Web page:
California Counties Map

California is one of the biggest states in the US. It’s also one of the most populous, home to some of the biggest cities in the country like star-studded Los Angeles, sunny San Diego, and high-tech San Jose.

Known as “The Golden State” for the 1849 Gold Rush that brought miners from across the country, California is home to incredible landscapes, people, and cultures. It has been inhabited for thousands of years by diverse groups of people, and it is still full of life. 

There are 58 counties in California, 27 of which were the original counties formed when California became a state in 1850. In this post, we’ll look at a California Counties Map and will learn about what makes some of these counties unique.

California (CA) on the US Map

The State of California highlighted on the US map.
California highlighted on the US map.

Interactive Map of California Counties

Below is a map of the 58 counties of California (you can click on the map to enlarge it and to see the major city in each state).

A map showing the counties of California, each county is color-coded and labeled with its name.
California Counties Map

Interactive Map of California Counties

Click on any of the counties on the map to see its population, economic data, time zone, and zip code (the data will appear below the map). Data is sourced from the US Census 2021.

List of the Counties of California:

CountyPopulationPer sq. kmLargest City
Alameda County1,673,133875.98Oakland
Alpine County1,3440.7Mesa Vista
Amador County40,09526.04Ione
Butte County217,88451.41Chico
Calaveras County45,34917.17Rancho Calaveras
Colusa County21,7807.31Colusa
Contra Costa County1,161,643625.6Concord
Del Norte County27,65510.61Crescent City
El Dorado County190,56843.08El Dorado Hills
Fresno County1,003,15065Fresno
Glenn County28,6758.43Orland
Humboldt County137,01414.83Eureka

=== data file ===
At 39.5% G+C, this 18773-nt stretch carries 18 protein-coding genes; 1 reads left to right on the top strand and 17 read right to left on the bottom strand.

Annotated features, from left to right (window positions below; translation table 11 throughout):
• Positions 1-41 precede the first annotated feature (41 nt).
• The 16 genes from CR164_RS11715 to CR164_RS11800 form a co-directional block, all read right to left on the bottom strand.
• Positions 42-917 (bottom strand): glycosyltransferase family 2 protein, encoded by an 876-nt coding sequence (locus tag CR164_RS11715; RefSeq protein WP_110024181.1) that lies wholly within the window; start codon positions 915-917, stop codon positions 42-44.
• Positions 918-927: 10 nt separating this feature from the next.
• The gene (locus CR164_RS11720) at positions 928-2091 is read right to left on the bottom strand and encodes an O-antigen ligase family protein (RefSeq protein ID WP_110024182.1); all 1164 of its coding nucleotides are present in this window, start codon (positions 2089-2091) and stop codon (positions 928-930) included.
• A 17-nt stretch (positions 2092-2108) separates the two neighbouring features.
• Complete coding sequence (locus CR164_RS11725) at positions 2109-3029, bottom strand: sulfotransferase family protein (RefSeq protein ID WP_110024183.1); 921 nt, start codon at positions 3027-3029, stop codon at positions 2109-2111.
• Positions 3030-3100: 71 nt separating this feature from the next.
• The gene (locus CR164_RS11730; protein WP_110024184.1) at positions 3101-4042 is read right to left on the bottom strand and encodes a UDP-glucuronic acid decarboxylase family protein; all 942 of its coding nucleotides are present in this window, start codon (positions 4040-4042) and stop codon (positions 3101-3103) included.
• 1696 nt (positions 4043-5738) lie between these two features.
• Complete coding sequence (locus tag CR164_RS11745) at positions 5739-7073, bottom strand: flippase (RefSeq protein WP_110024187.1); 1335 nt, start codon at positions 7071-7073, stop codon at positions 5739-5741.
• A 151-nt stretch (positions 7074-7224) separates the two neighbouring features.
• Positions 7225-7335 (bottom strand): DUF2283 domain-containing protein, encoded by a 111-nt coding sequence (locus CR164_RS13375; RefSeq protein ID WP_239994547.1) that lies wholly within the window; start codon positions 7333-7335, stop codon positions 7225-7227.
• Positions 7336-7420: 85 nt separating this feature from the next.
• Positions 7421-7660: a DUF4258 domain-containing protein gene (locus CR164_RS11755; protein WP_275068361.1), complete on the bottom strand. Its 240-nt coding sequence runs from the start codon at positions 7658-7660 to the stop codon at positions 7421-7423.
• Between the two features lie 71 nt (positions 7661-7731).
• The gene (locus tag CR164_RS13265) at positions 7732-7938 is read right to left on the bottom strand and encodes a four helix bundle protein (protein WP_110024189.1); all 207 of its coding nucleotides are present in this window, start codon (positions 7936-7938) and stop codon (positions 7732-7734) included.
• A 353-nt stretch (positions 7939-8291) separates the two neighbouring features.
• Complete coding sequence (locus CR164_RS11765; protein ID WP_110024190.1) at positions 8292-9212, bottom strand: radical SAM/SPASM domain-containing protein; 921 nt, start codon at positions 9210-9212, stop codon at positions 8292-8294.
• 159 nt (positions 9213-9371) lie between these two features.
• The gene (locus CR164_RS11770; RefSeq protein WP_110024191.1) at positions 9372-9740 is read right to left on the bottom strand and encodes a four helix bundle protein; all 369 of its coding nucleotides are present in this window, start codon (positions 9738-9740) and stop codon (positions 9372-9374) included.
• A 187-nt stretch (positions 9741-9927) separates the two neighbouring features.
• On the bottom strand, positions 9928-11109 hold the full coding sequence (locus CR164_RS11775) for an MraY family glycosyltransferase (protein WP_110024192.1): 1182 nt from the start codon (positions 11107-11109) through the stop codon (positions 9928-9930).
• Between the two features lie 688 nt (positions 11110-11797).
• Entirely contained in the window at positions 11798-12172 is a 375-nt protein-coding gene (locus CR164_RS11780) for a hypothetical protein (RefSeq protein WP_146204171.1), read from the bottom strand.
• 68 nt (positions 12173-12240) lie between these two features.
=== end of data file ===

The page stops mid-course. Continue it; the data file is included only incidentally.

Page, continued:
Imperial County180,05116.65El Centro
Inyo County18,8040.71Bishop
Kern County905,64442.99Bakersfield
Kings County151,88742.16Hanford
Lake County67,74920.82Clearlake
Lassen County32,9492.8Susanville
Los Angeles County10,019,635953.02Los Angeles
Madera County156,30428.24Madera
Marin County262,387194.67San Rafael
Mariposa County17,2254.59Lake Don Pedro
Mendocino County91,53410.08Ukiah
Merced County279,15055.61Merced
Modoc County8,7230.85Alturas
Mono County13,2911.68Mammoth Lakes
Monterey County438,95351.64Salinas
Napa County138,79571.62Napa
Nevada County102,09041.16Truckee
Orange County3,182,9231550.02Mission Viejo
Placer County400,330109.85Roseville
Plumas County19,6312.97East Quincy
Riverside County2,409,331129.03Riverside
Sacramento County1,571,767628.7Sacramento
San Benito County63,32917.61Hollister
San Bernardino County2,171,07141.77Victorville
San Diego County3,296,317302.29San Diego
San Francisco County865,9337126.6San Francisco
San Joaquin County771,406213.91Stockton
San Luis Obispo County282,77133.08El Paso de Robles
San Mateo County762,488656.23San Mateo
Santa Barbara County447,65163.22Santa Barbara
Santa Clara County1,932,022577.78San Jose
Santa Cruz County272,138236.06Santa Cruz
Shasta County181,93518.61Redding